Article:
IT WAS trailed wonderfully in advance and lived up to its billing. Frankie Boyle had predicted that his appearance at the Edinburgh International TV Festival would be a “suicide vest” of a performance.
And he didn’t let down the hundreds of weary industry delegates as the festival’s final session went out with a bang, rather than the usual sparsely-attended affair.
I can’t have been the only one think the TV festival’s organisers had lost their minds in inviting the controversial Boyle to give a “state of the TV nation” address.
He certainly didn’t disappoint, railing against the state of the current schedules, how edgy and challenging comedy was being banished from mainstream television, the decline of Channel 4, the number of “hopeless” people in senior management at the BBC and the need to have a 50-50 quota system to ensure female comics are properly represented.
Then there was his refusal to apologise for jokes about swimmer Rebecca Adlington and Katie Price’s disabled son, attacks on Rupert Murdoch and Jeremy Clarkson, and views on how Scotland will reject independence because of the level of media bias he believes is obvious to anyone who can Google.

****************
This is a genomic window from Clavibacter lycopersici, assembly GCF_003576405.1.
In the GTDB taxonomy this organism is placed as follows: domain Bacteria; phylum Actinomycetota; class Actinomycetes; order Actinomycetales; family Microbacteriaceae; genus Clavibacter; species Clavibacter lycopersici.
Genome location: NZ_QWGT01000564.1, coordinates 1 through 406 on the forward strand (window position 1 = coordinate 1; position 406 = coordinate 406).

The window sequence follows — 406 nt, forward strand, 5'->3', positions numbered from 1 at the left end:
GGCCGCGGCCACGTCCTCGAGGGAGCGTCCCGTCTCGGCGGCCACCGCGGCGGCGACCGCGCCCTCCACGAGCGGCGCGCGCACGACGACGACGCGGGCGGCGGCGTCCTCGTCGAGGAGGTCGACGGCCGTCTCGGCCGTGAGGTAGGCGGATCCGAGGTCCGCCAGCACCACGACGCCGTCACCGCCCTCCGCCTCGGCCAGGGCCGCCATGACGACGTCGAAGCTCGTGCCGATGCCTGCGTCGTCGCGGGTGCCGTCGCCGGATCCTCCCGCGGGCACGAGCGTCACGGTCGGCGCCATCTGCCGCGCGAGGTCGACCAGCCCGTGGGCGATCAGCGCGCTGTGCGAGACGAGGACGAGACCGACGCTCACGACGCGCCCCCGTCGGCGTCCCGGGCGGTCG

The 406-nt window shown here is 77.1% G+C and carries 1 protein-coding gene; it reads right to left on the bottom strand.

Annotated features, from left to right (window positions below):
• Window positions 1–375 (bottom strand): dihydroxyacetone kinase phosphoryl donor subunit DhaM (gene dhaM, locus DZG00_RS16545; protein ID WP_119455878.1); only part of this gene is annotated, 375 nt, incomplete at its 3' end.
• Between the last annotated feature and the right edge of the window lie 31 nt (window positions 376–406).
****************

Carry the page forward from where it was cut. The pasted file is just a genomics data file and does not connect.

Rounding off the festival with an appearance from Boyle was a bit of a masterstroke for the event. The delegates certainly had plenty to think about by the time Boyle had finished with them.
What struck me as refreshing was that Boyle, much more affable than his on-stage persona would suggest, simply spoke his mind and in this regard, he may have something in common with the new director of the Edinburgh International Festival, Fergus Linehan.
Gone are the days, it seems, when the city council would instigate an annual public debate on the state of Edinburgh’s festivals, but there has been a glaring absence of real discussion and debate during the festivals this summer, despite the looming independence referendum and the many financial challenges performers, producers and venues are facing.
Consultants have just been hired to plot out a long-term vision for the city’s festivals, and will spend months number-crunching, meeting key festival figures and their “stakeholders” and looking at the challenges from around the world.
But Mr Linehan is clearly looking much closer to his new home with what appears to be a mini-revolution by the time next year’s festival rolls around. Having already moved the dates of his event, he posed a series of challenging questions at a major industry gathering last week, the ripples of which are already being felt.
Chief among those are shaking up the image of the festival’s key venues, to attract an audience which actually represents a “cross-section of people walking down the street” and giving a much bigger platform to Scottish theatre.
I doubt it’s going to be quiet on his watch.